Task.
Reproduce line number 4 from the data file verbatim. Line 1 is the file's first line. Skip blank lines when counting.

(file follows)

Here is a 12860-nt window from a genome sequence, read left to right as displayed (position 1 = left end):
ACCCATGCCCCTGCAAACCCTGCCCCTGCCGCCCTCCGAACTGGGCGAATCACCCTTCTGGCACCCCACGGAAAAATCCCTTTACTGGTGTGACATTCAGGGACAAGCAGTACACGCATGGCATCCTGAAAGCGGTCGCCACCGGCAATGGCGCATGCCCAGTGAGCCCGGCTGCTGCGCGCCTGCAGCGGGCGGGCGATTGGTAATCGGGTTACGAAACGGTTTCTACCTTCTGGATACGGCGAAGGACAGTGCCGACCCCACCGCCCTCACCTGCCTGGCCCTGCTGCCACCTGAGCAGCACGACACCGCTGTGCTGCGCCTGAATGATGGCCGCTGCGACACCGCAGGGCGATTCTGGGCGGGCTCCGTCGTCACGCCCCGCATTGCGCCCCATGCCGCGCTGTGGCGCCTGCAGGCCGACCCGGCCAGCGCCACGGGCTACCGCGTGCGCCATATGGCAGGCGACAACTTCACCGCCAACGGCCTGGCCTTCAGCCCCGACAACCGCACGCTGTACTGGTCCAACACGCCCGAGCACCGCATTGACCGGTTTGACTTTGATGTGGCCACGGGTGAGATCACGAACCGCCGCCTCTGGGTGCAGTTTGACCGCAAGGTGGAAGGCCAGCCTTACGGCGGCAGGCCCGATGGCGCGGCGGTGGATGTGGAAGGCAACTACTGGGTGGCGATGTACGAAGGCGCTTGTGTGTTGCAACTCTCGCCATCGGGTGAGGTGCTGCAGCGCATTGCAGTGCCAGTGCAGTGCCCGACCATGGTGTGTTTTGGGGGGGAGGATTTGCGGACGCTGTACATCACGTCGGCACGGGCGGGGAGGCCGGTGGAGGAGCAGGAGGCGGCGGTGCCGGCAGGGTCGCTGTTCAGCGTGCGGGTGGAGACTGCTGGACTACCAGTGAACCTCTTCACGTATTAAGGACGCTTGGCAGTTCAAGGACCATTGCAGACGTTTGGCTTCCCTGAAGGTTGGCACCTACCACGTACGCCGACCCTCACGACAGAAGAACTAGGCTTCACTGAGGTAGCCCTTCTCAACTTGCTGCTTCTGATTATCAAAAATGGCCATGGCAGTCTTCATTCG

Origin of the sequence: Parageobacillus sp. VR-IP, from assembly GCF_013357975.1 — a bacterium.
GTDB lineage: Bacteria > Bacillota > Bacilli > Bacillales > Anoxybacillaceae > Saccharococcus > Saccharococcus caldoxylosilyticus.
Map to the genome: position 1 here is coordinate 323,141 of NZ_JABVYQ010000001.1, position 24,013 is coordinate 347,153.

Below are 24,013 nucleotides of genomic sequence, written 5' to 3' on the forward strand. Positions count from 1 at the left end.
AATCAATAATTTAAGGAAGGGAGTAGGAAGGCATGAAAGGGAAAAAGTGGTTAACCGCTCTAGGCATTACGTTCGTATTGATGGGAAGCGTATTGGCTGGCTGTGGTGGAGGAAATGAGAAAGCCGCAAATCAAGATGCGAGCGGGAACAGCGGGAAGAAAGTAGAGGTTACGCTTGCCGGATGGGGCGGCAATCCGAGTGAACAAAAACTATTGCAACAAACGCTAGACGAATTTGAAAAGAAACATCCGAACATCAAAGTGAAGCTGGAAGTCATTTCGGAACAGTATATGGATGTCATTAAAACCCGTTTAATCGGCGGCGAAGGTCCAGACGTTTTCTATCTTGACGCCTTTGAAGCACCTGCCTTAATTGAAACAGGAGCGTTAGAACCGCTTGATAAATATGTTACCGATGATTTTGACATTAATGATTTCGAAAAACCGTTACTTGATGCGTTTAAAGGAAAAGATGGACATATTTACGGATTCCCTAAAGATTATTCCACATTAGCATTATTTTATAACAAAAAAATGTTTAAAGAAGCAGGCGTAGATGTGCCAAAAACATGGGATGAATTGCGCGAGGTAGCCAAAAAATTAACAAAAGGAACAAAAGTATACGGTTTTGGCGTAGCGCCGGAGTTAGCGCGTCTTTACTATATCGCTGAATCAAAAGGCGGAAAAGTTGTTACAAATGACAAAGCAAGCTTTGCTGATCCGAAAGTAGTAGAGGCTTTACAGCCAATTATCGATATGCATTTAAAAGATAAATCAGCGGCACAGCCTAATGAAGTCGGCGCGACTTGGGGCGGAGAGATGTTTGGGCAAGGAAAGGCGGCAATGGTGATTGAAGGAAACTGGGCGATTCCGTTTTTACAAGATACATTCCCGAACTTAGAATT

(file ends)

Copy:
GTDB lineage: Bacteria > Bacillota > Bacilli > Bacillales > Anoxybacillaceae > Saccharococcus > Saccharococcus caldoxylosilyticus.